So there is no reason to be skeptical about Bell's experiment.  Quite the opposite - it may work, and more profoundly than he anticipates.  A year is a long time, and if he really spends that year doing the things an atheist would do, he may not only act like an atheist, but feel like one, and in that union of action and feeling, find that he has become one.

Paul Fidalgo, spokesman, Center for Inquiry 

I think there is at least potential for profound personal and political implications to the discoveries Bell may make in his experiment.

Many people in times of crisis put a great deal of hope in the idea that God will come through, or execute a plan that makes sense of it all. But what happens when the mental and emotional energy that goes into prayer and wishing were put toward something more concrete?

Bell’s experiment won’t settle the religion-versus-nonreligion debate by any stretch of the imagination.

But he might help us to understand what powers we sacrifice when we spend less of ourselves on entreaties to an unknowable being, and direct those energies toward dealing with the real world, as it is, right now.

Dale McGowan, author of "Parenting Beyond Belief" and "Atheism for Dummies"

Trying atheism is not only possible, it’s a very common step out of religious belief. The comedian and author Julia Sweeney called it “putting on the No-God glasses” to see what the world looks like when you stop assuming a god is running things.

A lot depends on how serious and honest someone is in the experiment. There’s a tendency to scramble back to old explanations at the first snap of a twig or the first feeling of wonder.

But those whose will to know is stronger than the will to believe usually find their way out. And when they do, the most common emotion they describe isn’t the anguish and despair they were told to expect — it’s freedom and relief.

Dave Muscato, spokesman, American Atheists 

I think what Ryan Bell is doing is a great thing. It's important to try to see other points of view so that you can have a better understanding of why other people don't believe the same things that you do. I don't think it's quite possible to try on the absence of belief the way he's intending to, though.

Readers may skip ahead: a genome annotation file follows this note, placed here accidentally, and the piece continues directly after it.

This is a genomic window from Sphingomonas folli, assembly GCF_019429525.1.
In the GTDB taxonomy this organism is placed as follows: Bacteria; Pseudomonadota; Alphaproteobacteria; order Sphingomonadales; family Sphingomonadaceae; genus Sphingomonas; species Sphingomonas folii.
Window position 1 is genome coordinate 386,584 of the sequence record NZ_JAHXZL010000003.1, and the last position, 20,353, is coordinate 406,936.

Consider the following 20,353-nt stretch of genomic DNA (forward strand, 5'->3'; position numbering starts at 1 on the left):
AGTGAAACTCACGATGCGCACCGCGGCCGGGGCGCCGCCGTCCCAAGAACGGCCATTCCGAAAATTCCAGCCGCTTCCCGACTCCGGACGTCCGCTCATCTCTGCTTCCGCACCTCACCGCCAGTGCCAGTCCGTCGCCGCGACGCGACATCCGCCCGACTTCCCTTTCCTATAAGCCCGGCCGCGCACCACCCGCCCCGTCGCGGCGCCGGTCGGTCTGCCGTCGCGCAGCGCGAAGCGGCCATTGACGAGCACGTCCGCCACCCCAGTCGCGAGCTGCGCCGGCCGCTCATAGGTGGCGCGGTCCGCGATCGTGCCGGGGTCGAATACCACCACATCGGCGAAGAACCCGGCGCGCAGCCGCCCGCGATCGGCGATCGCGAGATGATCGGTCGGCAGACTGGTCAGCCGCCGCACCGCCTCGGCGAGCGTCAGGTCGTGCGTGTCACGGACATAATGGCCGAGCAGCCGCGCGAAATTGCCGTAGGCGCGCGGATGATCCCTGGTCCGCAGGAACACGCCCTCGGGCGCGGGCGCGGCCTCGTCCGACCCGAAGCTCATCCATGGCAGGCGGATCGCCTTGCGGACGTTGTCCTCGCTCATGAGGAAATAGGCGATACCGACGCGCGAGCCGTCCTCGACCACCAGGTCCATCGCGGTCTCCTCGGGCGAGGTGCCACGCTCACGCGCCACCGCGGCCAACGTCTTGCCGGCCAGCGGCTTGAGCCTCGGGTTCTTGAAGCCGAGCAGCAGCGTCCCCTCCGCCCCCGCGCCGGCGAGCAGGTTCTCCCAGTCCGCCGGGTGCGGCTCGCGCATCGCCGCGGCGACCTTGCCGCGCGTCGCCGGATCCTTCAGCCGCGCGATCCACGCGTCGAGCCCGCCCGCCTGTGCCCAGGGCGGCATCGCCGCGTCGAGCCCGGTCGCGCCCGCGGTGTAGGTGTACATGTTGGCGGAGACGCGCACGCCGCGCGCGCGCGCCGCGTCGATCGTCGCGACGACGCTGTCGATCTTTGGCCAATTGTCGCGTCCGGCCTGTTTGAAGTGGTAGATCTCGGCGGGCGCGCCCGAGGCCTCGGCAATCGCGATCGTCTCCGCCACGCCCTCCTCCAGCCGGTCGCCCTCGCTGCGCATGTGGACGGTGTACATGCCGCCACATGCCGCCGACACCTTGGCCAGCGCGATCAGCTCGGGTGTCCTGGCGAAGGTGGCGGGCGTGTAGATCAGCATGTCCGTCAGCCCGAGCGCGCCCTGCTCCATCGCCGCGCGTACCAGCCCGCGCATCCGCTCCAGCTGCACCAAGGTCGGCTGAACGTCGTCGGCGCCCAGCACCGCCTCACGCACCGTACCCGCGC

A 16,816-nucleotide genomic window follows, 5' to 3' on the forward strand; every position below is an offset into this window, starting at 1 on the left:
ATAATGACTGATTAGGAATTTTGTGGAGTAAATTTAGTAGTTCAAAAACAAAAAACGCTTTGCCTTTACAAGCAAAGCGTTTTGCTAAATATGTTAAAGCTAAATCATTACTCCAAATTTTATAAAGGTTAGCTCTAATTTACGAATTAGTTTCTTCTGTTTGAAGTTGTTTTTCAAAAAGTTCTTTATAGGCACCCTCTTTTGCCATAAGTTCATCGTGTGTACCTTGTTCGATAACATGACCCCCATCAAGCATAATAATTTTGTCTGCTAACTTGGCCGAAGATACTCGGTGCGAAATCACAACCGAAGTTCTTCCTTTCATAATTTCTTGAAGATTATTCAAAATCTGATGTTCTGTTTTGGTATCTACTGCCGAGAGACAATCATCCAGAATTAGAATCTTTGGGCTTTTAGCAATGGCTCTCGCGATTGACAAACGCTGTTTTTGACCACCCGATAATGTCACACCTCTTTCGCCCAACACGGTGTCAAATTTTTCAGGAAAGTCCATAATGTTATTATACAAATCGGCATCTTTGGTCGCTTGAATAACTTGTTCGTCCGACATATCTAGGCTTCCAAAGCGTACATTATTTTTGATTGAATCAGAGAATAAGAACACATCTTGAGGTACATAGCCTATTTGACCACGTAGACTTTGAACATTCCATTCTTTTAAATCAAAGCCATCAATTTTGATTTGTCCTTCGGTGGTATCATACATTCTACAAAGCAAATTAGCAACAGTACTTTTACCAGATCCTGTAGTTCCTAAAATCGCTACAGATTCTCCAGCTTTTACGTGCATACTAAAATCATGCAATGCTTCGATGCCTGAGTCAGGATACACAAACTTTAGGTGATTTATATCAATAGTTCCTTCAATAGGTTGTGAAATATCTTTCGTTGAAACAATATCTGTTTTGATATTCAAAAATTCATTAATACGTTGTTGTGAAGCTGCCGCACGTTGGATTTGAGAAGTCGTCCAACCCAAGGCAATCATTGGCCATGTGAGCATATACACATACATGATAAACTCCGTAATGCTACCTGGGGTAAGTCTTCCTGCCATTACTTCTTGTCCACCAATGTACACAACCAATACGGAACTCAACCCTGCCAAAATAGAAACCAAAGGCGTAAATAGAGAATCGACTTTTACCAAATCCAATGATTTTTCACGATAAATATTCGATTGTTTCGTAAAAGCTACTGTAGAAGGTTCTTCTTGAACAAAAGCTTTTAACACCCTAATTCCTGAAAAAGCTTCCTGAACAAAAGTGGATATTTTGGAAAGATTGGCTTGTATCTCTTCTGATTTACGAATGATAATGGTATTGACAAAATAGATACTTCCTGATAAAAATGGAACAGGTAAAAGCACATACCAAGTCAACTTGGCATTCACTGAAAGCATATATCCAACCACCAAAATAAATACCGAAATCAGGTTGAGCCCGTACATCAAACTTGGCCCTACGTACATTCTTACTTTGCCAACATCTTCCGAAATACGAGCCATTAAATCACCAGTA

If Bell has made the choice to drop faith in superstition in favor of what the evidence shows, then he can understand the atheist experience. If he is holding on, he's not doing what an atheist does. He's simply not practicing his religion. I would say that a better name for this would be a lapsed Christian, not an atheist.

An atheist is an active role, not a passive one. We don't simply stop reading the Bible and stop praying and stop going to church. We love the process of learning and exploring answers.

Instead of resorting to "God did it," atheists are comfortable saying "I don't know, but I'm going to find out." That's where the fun starts; it means we're on the right path to finding the real answers to our questions.

David Myers, professor of psychology, Hope College 

In my book, "A Friendly Letter to Skeptics and Atheists," I quote the Christian author C. S. Lewis:

"Believe in God and you will have to face hours when it seems obvious that this material world is the only reality; disbelieve in Him and you must face hours when this material world seems to shout at you that it is not all. No conviction, religious or irreligious, will, of itself, end once and for all [these doubts] in the soul. Only the practice of Faith resulting in the habit of Faith will gradually do that.”

Indeed, psychological science confirms that attitudes and beliefs tend to follow behavior.  Act as if you believe—or don’t—and in time your beliefs may shift toward your actions.

Mitchell Stephens, author, "Imagine There’s No Heaven: How Atheism Helped Create the Modern World"